In the weeks since The New York Times and The New Yorker reported allegations of sexual assault against Harvey Weinstein, the floodgates have opened for similar accusations against powerful men in Hollywood and politics. Victims have come forth with accusations against Kevin Spacey, Louis C.K., Republican candidate for U.S. Senate Roy Moore, and Democratic Senator Al Franken, among others.
These controversies have sparked one of the largest conversations about sexual assault and sexual harassment in the United States since Anita Hill’s accusation against Justice Clarence Thomas in 1991. Since the allegations against Weinstein, women and men took to social media to share their own stories of sexual assault and harassment using the hashtag “#MeToo.” This movement has created what seems to be a watershed moment in America’s history with sexual assault. Now, more than ever, it seems as though victims are being believed as they share their stories, forcing a national reckoning over the reported behaviors of predatory men in power.
As the nation addresses its issues of sexual assault and harassment, this editorial board calls on Georgetown University administrators and students to do the same.
While not reported in recent years, accusations of sexual harassment, assault, and rape against Georgetown alumnus and former President Bill Clinton surfaced in the late 1990s. At the time, the three women who publicly accused Clinton of sexual assault were dismissed and victim-blamed by Democrats and feminists alike.
As an editorial board, we firmly believe and support survivors of sexual assault. We ask that the university do this as well by finally believing the women who accused Clinton of sex crimes and separating themselves from the former president. President DeGioia should write a letter to the university’s students and faculty stating that this campus is a safe space for survivors. In addition, we should not allow an accused sex offender to speak on campus. We recognize that we cannot ask the world to stop associating Clinton with Georgetown. However, the university can take steps to make it clear it does not and will not support Clinton in the future.
A separation from Georgetown’s most famous alumnus certainly won’t be easy, but it is morally imperative that the university demonstrate its refusal to tolerate sexual misconduct. If this campus wants to have a real and productive conversation about issues of sexual assault in the future, it cannot continue to ignore the accusations against Clinton and continue to invite him to speak on campus.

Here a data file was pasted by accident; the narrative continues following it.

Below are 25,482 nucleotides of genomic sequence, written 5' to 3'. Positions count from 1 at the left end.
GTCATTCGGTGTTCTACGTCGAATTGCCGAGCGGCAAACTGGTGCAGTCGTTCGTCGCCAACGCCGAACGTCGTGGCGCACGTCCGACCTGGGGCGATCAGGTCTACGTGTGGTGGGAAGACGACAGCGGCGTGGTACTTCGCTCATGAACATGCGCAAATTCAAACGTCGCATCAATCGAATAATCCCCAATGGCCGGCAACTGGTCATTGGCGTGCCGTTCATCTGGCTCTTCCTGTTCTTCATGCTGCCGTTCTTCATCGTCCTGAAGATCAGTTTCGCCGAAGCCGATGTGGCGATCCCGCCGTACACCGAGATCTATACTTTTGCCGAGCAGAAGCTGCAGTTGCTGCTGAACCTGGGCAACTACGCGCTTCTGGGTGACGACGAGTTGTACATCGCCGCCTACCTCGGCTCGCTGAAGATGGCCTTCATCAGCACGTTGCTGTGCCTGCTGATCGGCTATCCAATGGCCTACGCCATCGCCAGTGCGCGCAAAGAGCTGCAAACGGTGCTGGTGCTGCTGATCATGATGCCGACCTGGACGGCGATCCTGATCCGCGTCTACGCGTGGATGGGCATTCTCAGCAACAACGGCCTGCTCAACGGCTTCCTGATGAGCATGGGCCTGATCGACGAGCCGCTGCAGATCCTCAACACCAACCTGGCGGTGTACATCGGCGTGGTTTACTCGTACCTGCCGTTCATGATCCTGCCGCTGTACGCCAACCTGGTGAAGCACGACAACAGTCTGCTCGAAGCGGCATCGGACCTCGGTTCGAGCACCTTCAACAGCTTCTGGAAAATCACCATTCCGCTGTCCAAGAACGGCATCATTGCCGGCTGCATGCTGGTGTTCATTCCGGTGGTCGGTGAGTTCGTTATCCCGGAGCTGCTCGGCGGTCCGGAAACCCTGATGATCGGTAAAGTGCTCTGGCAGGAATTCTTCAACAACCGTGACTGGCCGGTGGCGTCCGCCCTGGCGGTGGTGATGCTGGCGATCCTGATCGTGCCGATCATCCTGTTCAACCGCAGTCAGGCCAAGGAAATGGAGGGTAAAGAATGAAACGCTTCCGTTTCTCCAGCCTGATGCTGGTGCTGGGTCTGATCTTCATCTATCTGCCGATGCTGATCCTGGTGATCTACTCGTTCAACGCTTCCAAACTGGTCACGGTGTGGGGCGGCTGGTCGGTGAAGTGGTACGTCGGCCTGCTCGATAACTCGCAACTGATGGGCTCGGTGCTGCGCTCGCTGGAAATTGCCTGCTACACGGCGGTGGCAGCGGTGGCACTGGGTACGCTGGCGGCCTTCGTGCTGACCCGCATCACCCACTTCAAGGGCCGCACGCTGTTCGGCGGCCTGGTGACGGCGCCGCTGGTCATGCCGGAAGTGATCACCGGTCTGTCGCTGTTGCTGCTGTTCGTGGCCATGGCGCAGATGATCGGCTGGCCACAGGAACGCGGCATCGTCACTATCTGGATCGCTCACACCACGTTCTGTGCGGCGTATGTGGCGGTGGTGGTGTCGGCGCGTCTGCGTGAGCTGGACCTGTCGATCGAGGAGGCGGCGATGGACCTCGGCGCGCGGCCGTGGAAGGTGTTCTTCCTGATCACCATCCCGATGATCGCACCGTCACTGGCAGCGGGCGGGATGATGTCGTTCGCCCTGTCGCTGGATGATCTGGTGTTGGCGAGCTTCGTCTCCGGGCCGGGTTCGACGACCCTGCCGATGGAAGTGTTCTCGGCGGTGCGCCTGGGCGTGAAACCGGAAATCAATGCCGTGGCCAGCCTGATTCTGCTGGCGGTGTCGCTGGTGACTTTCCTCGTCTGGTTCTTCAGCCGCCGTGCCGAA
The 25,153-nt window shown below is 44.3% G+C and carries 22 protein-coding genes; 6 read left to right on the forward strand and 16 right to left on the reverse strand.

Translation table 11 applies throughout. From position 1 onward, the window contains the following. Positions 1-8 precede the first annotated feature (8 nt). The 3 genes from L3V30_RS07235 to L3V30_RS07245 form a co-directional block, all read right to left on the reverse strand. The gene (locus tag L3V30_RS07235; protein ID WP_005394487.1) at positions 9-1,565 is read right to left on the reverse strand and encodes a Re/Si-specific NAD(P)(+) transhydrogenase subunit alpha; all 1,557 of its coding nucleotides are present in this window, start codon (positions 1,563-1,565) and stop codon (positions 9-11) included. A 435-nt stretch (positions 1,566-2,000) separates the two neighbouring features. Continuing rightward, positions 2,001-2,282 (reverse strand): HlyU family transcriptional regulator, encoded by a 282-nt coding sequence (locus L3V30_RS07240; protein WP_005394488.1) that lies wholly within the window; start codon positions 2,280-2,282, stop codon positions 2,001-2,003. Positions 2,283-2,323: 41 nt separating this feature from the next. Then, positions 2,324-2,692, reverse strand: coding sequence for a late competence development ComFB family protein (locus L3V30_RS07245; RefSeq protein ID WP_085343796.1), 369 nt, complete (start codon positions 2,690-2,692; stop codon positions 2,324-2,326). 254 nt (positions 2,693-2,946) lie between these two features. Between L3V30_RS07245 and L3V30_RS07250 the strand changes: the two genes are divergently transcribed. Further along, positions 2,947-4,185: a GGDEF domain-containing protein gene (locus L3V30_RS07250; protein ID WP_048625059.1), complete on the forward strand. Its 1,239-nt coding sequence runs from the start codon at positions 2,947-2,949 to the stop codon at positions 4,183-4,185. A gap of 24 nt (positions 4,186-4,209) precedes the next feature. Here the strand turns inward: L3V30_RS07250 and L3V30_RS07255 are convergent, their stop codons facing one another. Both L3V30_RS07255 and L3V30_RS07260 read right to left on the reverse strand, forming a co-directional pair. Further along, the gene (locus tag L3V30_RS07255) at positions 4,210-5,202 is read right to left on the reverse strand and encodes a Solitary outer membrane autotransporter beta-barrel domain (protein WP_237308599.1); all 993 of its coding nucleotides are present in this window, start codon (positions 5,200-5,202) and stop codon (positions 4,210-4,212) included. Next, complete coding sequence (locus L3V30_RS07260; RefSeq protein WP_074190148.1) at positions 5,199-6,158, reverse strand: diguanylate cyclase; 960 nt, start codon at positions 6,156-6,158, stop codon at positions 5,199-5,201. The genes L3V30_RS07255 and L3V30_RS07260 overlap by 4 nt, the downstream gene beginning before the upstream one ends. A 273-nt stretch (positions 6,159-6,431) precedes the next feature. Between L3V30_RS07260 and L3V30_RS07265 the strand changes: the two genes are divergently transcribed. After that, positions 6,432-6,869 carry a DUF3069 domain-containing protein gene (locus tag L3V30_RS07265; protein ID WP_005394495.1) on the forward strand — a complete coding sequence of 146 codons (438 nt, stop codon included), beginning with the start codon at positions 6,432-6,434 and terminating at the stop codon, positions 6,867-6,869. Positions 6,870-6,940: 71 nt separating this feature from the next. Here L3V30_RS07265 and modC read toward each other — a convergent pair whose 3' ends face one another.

When allegations against Kevin Spacey were first reported, the university quietly took down a picture of him that hung in Healy Hall. Severing the relationship with Clinton cannot be done in the same way. Georgetown’s administration must publicly condemn the actions of Clinton and, by doing so, affirm its support for victims of sexual assault. This decision to separate Georgetown University from Clinton cannot be quiet or cowardly.
Earlier this month, GU Politics held a “Clinton 25” symposium on campus to celebrate the 25th anniversary of the election of former President Clinton, and he gave the keynote address to a tightly packed Gaston Hall. On Blue and Gray tours of campus, prospective students are shown Clinton’s freshman dorm. It is without doubt that Georgetown benefits from its association with Clinton, but it has benefited for far too long. It is important, now more than ever as the nation faces an opportunity to change how it addresses sexual assault and harassment, that Georgetown too makes the choice to hold perpetrators of sexual assault and harassment responsible for their actions.
While we ask that the administration reckon with accusations against Clinton and its relationship with him, we ask that the student body does the same. As we strive to have greater conversations about sexaul assault on campus, Georgetown students must keep in mind what figures they uphold and what they stand for. Waving cardboard cutouts of Clinton’s face at basketball games and camping out overnight to see Clinton speak in Gaston Hall fails to confront or condemn his wrongdoings.
Reckoning with the allegations against Clinton should be part of the larger conversation that students and campus organizations are having about sexual assault on campus. Solving the issue of sexual assault on college campuses will never happen from the top down. The problem can only be solved through student understanding and action. Students, along with the administration, must face these tough conversations and difficult decisions about what we want this campus to be and what people we want to represent it if we are ever going to see real change.
If we as a student body want this campus to be a safe space for all survivors, a campus that believes victims of assault, and a campus that refuses to tolerate sexual assault, sexual harassment, or violence of any kind, then we cannot continue to hold Clinton on a pedestal, and we ask that the university similarly cease to do so.